Many functions are not integrable in elementary terms.
notable functions:
$e^{-x^2}$
Consequence: the error function, $\erf = \int_{-\infty}^x ...$
cannot be expressed in elementary terms.
Logarithmic integral (which is $e^u/u$ in other coordinates)
Elliptic integrals
General theory: differential fields
\section{Outline}
Proof:
- Liouville's theorem: elementary integrals have a \emph{special form}
- for specific questions, look at \emph{specific properties}
- for $e^{-x^2}$, reduces to showing that a degree~$1$ \emph{ODE}
has no rational solution, which one solves analogously to how one
shows \emph{irrationality} of $\sqrt{2}$.
State theorem
Anti-derivatives are of a special form:
if $F'=f$, then
$$F=h+\sum c_j \log g_j$$
i.e., $f$ can be integrated in elementary terms iff
$f = h'+\sum c_j \frac{g'_j}{g_j}$
This holds for any elementary field containing $f$.
Lemma:
If $fe^g$ is integrable in elementary terms, then
it has anti-derivative $Re^g$, where $R$ is a rational function
satisfying $R'+g'R=f$.
Proof: This takes some doing.
Case: $e^{-x^2}$ is not integrable in elementary terms.
Proof: By lemma, take $f=1, g=-x^2$, so sufficies to show that
$R'-2xR=1$ has no rational solutions.
Look at poles.
$1$ is constant and has no poles, hence the poles of $R'$ and $2xR$
must cancel.
Differentiation decreases the order of the pole at infinity by $1$,
and increase the order of all finite poles.
First, $R$ cannot have any poles, as $R'$ has poles of one degree
higher, hence $R$ must be a polynomial.
Second, there are no polynomial solutions, by looking at the pole at
infinity:
if $R$ is a polynomial, then $\deg R' = \deg R - 1$,
and $\deg 2xR = \deg R + 1$, so they can't add up to $1$.
\subsection{Intuition}
As a simpler case, there are no rational functions such that $R'=R$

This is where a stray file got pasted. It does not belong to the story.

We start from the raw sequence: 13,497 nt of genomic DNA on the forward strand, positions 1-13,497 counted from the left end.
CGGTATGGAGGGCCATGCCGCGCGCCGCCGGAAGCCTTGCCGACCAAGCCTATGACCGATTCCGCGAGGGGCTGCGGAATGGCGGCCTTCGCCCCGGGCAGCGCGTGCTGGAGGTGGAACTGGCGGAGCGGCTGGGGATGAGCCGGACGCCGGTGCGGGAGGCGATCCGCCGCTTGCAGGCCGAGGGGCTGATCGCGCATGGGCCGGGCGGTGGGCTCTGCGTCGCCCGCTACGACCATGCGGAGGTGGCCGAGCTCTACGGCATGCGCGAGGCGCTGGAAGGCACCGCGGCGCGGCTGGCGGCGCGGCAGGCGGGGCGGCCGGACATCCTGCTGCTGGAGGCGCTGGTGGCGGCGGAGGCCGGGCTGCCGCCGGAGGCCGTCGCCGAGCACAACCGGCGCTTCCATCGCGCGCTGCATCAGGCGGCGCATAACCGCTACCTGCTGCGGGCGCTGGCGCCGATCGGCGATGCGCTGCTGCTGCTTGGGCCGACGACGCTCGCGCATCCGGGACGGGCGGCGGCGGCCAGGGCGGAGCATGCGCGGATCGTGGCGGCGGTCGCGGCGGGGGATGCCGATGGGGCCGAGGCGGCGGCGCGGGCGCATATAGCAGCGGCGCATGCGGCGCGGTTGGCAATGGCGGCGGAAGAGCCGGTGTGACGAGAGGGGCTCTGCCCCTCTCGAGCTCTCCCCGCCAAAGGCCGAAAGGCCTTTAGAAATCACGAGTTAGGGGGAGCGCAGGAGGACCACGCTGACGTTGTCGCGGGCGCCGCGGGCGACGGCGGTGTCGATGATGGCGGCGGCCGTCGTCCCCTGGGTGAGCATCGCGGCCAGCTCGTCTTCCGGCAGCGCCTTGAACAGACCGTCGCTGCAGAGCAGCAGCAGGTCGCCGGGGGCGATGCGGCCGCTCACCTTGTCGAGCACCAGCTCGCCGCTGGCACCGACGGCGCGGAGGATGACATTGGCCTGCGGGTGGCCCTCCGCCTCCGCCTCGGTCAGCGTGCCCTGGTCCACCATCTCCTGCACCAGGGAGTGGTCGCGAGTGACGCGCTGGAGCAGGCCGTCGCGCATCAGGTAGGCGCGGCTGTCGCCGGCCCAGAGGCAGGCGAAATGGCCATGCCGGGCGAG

(i.e., $R'-R=0$).
If degree of poles is too abstract, think of ``order of growth at
infinity / a finite point''.
This proof is very much like Pythagoras' proof of the irrationality of
$\sqrt{2}$.
The underlying idea is that rational numbers and rational functions
are quite similar.
the ring of integers of a field of fractions:
analogy between $\bZ \subset \bQ$
and polynomials inside rational functions.
(primes $p$ and $(z-\alpha)$)
($\bZ$ and $\bC[z]$ are both PIDs; do you only need Dedekind domain,
esp. integrally closed in fraction field)
Pythagoras:
$x^2-2=0$ has no rational solutions.
Proof:
- any solution must be an integer (by clearing denominators)
- it has no integer solutions (say, by reduction mod $4$)
More generally, if $m$ is monic, $m(x)$ has only algebraic integer solutions,
hence rational solutions are integers.
Here:
- $m(D)f=C$ has only polynomial solutions (among rational functions)
- $Df-2xf=1$ has no polynomial solutions (say, because of degree)
Exercise: Do for $e^u/u$.
\section{Proof of Lemma}
First, $g_j$ can be taken to be polynomials,
not just rational, as $\log p/q = \log p - \log q$.
Consider $\bC(X,Y)$ ($X=x,Y=e^g$)
Can assume irreducible in $Y$.
...it's pretty long and painful.
\section{References}
Rosenlicht's article "Integration in finite terms" in volume 79 of the
American Mathematical Monthly (in 1972)
JSTOR link!
http://www.math.lsa.umich.edu/~bdconrad/papers/finalint.pdf
from
http://www.math.lsa.umich.edu/~bdconrad/